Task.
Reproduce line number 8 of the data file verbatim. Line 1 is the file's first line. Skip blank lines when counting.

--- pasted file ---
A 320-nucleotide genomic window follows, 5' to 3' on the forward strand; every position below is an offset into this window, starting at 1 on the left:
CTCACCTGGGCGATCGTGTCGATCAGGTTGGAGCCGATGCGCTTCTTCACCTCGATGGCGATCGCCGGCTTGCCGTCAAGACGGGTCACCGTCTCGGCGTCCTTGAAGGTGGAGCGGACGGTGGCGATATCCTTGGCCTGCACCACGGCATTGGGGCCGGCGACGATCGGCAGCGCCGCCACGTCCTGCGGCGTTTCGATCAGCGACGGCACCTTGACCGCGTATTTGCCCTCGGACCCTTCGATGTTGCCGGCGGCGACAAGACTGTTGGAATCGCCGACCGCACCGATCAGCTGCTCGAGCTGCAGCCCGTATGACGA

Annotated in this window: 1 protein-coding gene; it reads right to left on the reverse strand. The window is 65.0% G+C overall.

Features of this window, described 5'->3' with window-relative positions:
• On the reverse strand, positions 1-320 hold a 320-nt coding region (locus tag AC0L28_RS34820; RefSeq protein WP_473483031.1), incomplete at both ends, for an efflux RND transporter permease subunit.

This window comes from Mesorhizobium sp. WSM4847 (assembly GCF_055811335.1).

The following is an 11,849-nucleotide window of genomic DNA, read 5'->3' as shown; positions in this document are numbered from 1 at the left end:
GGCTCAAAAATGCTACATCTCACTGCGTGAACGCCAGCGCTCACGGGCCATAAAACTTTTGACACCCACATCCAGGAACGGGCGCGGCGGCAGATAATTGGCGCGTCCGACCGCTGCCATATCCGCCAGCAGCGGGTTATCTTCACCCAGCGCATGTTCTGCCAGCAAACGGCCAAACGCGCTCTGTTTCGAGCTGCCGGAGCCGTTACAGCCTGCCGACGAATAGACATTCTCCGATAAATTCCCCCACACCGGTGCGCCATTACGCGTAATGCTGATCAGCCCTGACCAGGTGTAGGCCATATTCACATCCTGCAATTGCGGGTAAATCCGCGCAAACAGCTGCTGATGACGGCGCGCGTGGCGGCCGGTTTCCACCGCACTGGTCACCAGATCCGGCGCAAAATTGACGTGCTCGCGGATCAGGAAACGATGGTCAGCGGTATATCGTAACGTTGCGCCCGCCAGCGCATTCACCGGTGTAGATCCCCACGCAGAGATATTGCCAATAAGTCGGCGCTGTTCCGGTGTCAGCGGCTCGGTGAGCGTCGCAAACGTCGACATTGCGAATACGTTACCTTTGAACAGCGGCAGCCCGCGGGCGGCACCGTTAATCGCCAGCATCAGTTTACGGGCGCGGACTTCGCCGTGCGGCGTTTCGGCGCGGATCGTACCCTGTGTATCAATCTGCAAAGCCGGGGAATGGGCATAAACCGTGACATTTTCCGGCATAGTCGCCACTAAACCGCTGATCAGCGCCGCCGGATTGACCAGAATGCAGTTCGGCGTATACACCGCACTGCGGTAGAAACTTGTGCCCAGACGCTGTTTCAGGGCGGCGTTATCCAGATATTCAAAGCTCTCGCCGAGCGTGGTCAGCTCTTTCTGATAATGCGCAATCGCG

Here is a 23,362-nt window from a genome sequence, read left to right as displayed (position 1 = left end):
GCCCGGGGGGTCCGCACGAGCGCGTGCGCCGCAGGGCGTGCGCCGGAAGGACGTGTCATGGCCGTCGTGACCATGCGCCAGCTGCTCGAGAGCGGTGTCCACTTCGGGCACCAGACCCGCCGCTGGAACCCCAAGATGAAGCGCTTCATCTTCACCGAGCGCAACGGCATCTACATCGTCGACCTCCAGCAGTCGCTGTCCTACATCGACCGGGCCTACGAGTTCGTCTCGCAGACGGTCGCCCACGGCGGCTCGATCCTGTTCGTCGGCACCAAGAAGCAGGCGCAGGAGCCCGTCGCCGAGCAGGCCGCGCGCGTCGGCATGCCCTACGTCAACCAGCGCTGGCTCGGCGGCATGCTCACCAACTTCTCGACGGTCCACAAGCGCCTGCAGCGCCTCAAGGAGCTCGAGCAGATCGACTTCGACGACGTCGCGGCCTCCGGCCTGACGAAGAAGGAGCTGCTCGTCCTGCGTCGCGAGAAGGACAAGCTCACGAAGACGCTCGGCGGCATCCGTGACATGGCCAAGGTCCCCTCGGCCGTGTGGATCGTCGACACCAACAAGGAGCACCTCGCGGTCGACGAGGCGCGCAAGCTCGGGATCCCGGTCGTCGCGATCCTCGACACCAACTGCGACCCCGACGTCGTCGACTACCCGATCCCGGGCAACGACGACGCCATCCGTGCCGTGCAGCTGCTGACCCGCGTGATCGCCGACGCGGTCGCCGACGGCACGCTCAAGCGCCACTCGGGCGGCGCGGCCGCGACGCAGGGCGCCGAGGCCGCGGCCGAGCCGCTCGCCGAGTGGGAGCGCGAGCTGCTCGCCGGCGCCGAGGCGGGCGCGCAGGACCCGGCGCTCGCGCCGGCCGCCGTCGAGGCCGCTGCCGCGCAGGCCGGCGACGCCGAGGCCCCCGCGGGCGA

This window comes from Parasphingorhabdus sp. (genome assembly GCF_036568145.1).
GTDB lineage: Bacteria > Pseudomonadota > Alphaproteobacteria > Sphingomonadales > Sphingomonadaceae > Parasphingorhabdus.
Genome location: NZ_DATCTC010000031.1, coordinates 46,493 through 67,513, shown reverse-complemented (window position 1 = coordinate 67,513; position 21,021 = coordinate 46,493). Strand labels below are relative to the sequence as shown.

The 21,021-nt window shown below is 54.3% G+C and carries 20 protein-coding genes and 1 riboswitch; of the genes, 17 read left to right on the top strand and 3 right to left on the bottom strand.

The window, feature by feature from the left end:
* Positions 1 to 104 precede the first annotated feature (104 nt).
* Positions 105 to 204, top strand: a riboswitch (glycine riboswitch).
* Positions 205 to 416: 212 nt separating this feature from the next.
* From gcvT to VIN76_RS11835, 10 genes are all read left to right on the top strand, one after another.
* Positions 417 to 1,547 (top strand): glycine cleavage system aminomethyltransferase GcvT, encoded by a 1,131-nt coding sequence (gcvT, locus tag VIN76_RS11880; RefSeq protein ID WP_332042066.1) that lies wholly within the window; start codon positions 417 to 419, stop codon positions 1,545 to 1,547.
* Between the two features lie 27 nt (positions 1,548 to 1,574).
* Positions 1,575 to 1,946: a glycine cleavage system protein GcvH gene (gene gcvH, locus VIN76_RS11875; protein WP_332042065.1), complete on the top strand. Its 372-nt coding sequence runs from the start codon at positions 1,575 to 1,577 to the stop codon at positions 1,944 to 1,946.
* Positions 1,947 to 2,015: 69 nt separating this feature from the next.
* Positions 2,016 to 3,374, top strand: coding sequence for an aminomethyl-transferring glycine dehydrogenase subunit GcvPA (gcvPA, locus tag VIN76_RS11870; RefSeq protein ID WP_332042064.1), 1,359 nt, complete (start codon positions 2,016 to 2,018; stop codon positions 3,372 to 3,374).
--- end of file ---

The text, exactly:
GGCTCAAAAATGCTACATCTCACTGCGTGAACGCCAGCGCTCACGGGCCATAAAACTTTTGACACCCACATCCAGGAACGGGCGCGGCGGCAGATAATTGGCGCGTCCGACCGCTGCCATATCCGCCAGCAGCGGGTTATCTTCACCCAGCGCATGTTCTGCCAGCAAACGGCCAAACGCGCTCTGTTTCGAGCTGCCGGAGCCGTTACAGCCTGCCGACGAATAGACATTCTCCGATAAATTCCCCCACACCGGTGCGCCATTACGCGTAATGCTGATCAGCCCTGACCAGGTGTAGGCCATATTCACATCCTGCAATTGCGGGTAAATCCGCGCAAACAGCTGCTGATGACGGCGCGCGTGGCGGCCGGTTTCCACCGCACTGGTCACCAGATCCGGCGCAAAATTGACGTGCTCGCGGATCAGGAAACGATGGTCAGCGGTATATCGTAACGTTGCGCCCGCCAGCGCATTCACCGGTGTAGATCCCCACGCAGAGATATTGCCAATAAGTCGGCGCTGTTCCGGTGTCAGCGGCTCGGTGAGCGTCGCAAACGTCGACATTGCGAATACGTTACCTTTGAACAGCGGCAGCCCGCGGGCGGCACCGTTAATCGCCAGCATCAGTTTACGGGCGCGGACTTCGCCGTGCGGCGTTTCGGCGCGGATCGTACCCTGTGTATCAATCTGCAAAGCCGGGGAATGGGCATAAACCGTGACATTTTCCGGCATAGTCGCCACTAAACCGCTGATCAGCGCCGCCGGATTGACCAGAATGCAGTTCGGCGTATACACCGCACTGCGGTAGAAACTTGTGCCCAGACGCTGTTTCAGGGCGGCGTTATCCAGATATTCAAAGCTCTCGCCGAGCGTGGTCAGCTCTTTCTGATAATGCGCAATCGCG